Many of us will be surrounded by family and friends this weekend, but, as always, the editors will carve time out to read and get lost in the words of writers. It seems all of us are looking forward to the New Year and are reading books publishing in 2020—from beloved fiction writers like Emma Straub, Aravind Adiga, Lisa Gardner, and Lydia Yuknavitch to a book on improving your habits, and a debut set in India....
All Adults Here by Emma Straub
Indulge me this holiday week to read what I want to read, even if it’s horribly ahead of “schedule.” Before the holidays, I received an advance copy of Emma Straub’s upcoming All Adults Here (May 2020), and tucked it inside my suitcase to save for this very special week. Between being an accomplished author and the owner—with her husband—of the Brooklyn bookstore Books Are Magic, Straub is high on the list of Literary People I Admire. In her upcoming novel, Straub tackles parenting and family, which seems like just the thing to read while I’m spending time with my own. I suspect we’ll all be hearing a lot more about this novel in 2020. —Sarah Gelman
Two of my colleagues have been talking this book up and though it’s not typically the sort of thing I would pick up, now’s as good a time as any with the New Year upon us. Tiny Habits is a prescriptive guide for changing behaviors that are impeding us from achieving goals ranging from getting more sleep, to losing weight, to reducing stress and anxiety, to drinking less boozy eggnog (that can’t just be me right now). Who’s with me?! —Erin Kodicek
Verge by Lidia Yuknavitch
When I'm in a pile with my family like I will be this weekend, it's best for me to read in short bursts, otherwise, delicious smells from the kitchen, waterfalls of laughter, or a puppy wanting to play will inevitably intrude. So I am thrilled to be reading Lydia Yuknavitch's new story collection coming in February 2020. In her blurb, Melissa Febos calls Verge "a bouquet of dynamite: explosive, deadly, and spectacularly beautiful"...which seems like the only possible kind of book that could fend off my thundering and exuberant family in the other room. —Al Woodworth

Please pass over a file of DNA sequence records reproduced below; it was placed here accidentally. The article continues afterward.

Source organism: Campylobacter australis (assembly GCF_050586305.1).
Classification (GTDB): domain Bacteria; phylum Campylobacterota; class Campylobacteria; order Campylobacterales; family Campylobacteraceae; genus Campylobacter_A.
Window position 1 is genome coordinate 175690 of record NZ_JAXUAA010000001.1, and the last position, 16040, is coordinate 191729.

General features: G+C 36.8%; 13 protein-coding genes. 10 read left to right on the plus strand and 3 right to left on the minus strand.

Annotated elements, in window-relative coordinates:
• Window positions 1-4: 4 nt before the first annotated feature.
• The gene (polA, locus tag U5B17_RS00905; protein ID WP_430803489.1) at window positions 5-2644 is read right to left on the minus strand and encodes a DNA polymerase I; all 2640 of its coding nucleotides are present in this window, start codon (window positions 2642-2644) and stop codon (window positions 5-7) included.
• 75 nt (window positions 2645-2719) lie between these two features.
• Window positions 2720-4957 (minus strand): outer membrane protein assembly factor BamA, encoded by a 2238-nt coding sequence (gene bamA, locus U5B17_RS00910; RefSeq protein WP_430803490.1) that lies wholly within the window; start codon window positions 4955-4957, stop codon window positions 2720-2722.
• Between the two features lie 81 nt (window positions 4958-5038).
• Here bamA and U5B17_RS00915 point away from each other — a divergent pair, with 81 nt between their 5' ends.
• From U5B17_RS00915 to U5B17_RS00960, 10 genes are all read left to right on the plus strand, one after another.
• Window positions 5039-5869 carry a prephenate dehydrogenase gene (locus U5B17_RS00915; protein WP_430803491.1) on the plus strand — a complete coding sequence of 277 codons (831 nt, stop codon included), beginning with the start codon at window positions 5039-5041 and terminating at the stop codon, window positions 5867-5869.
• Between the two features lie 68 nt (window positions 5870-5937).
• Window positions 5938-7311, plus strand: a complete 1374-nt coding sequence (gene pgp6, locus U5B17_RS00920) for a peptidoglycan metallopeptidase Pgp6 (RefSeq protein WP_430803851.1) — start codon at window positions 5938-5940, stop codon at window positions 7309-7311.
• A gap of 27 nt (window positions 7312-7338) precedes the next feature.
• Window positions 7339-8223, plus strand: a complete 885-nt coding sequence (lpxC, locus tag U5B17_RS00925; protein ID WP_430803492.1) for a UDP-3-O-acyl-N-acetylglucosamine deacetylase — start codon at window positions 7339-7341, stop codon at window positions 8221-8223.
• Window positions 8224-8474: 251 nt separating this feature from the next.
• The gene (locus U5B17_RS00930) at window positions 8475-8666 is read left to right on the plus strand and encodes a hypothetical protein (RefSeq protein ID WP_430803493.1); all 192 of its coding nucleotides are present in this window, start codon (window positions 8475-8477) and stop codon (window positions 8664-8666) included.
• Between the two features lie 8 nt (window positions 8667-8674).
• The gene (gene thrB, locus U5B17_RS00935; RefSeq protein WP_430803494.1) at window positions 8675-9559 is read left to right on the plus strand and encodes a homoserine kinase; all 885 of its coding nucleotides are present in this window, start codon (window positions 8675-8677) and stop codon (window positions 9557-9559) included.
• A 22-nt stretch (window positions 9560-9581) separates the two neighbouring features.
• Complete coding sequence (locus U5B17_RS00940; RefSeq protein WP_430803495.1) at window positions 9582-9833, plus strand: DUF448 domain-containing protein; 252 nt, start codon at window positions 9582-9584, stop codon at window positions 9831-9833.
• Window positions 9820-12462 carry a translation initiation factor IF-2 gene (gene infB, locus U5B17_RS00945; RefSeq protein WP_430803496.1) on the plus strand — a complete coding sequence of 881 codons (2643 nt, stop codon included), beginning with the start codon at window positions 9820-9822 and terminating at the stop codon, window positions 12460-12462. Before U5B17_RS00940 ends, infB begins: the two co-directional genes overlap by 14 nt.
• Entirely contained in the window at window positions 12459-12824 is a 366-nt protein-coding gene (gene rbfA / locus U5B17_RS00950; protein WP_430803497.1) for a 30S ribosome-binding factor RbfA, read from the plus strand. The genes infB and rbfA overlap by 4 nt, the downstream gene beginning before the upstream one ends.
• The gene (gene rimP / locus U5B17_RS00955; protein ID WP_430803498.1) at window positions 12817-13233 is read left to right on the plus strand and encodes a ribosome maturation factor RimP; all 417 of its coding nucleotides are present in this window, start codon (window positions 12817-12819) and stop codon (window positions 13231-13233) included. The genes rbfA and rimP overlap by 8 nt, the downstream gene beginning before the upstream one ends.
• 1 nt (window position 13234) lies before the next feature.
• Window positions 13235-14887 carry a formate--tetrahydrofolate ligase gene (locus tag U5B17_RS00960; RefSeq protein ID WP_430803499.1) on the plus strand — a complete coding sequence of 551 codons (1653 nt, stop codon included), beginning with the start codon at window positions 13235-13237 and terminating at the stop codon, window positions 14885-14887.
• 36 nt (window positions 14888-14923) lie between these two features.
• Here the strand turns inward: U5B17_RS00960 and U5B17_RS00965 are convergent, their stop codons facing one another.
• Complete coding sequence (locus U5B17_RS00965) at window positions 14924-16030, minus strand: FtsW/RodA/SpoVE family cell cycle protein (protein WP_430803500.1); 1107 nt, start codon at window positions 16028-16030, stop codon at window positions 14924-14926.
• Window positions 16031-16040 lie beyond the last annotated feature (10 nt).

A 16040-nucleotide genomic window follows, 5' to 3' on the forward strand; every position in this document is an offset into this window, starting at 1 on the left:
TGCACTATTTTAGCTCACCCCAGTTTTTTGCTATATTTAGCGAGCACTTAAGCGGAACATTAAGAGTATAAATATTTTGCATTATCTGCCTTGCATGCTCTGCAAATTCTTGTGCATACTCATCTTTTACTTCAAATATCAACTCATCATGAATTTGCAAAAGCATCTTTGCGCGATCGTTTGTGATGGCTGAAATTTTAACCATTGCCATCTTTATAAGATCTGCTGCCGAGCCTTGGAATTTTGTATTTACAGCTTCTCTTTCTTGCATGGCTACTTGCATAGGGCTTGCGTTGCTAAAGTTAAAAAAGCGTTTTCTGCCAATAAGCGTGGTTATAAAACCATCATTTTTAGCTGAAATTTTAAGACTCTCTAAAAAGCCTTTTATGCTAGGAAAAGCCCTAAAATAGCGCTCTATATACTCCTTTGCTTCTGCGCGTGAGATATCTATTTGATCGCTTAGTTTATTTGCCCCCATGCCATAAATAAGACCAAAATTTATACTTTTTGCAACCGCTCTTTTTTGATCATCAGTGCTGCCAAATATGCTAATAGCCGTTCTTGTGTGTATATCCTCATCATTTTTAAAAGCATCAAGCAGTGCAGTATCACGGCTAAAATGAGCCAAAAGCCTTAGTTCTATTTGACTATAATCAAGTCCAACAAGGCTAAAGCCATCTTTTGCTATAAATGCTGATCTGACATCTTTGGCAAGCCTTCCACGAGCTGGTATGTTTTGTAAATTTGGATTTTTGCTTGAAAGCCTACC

Djinn Patrol on the Purple Line by Deepa Anappara
I’m a sucker for novels with child narrators, so Djinn Patrol on the Purple Line (February 4) is right up my alley. Nine-year-old Jai decides that the crime-solving skills he has picked up from TV will help him and his two friends solve the mystery behind another child’s disappearance. But when more children start vanishing from their neighborhood on the edge of a crowded Indian city, the investigation becomes perilous. —Adrian Liang
Amnesty by Aravind Adiga
This novel is written by the Booker Prize-winning author of The White Tiger, and it’s a mixture of great writing, topicality, and wonderful plot. I don’t like giving away too much plot—but Amnesty, which will be published in February, revolves around an illegal Sri Lankan immigrant to Australia, who nonetheless has succeeded in creating a new life there. When a murder takes place, he thinks he might be able to provide information. But what should he do? Does a person without rights still bear responsibilities? —Chris Schluep
When You See Me by Lisa Gardner
Some authors only ever produce one character that resonates with audiences; some, like Lisa Gardner, are able to produce several. And when three of them team up, as they do in When You See Me, it’s a must-read. I love the D.D. Warren character: a smart, relentless detective. She’s worked with Flora Dane, a woman kidnapped as a college student, who now works to bring other girls home, in another series. Now add FBI Agent Kimberly Quincy—a favorite from another of Gardner’s series—to work a cold case in a small town, and I’m already hooked. —Vannessa Cronin
Highfire by Eoin Colfer
After the holidays I just want to lie around and ideally read something funny. Eoin Colfer’s upcoming novel, Highfire, sounds like exactly what I’m looking for. Highfire is about a lonely, vodka-swilling dragon, the last of his kind, who has lost his mojo for fire breathing and fearmongering. The once magnificent beast known as Lord Highfire is now just Vern, hiding out from tourists in a Louisiana swamp. When a 15-year-old local nicknamed Squib gets into trouble with a crooked lawman, Vern finds his swamp hideout invaded and a strikes a deal with the young man that may turn them into friends. I’ve read most of Colfer’s novels for young readers—love the Artemis Fowl series in particular—but Highfire will my first Colfer adult read. The book description sounds like it might be a Carl Hiaassen-Terry Pratchett love child, but also 100% uniquely Eoin Colfer. Stay tuned… —Seira Wilson
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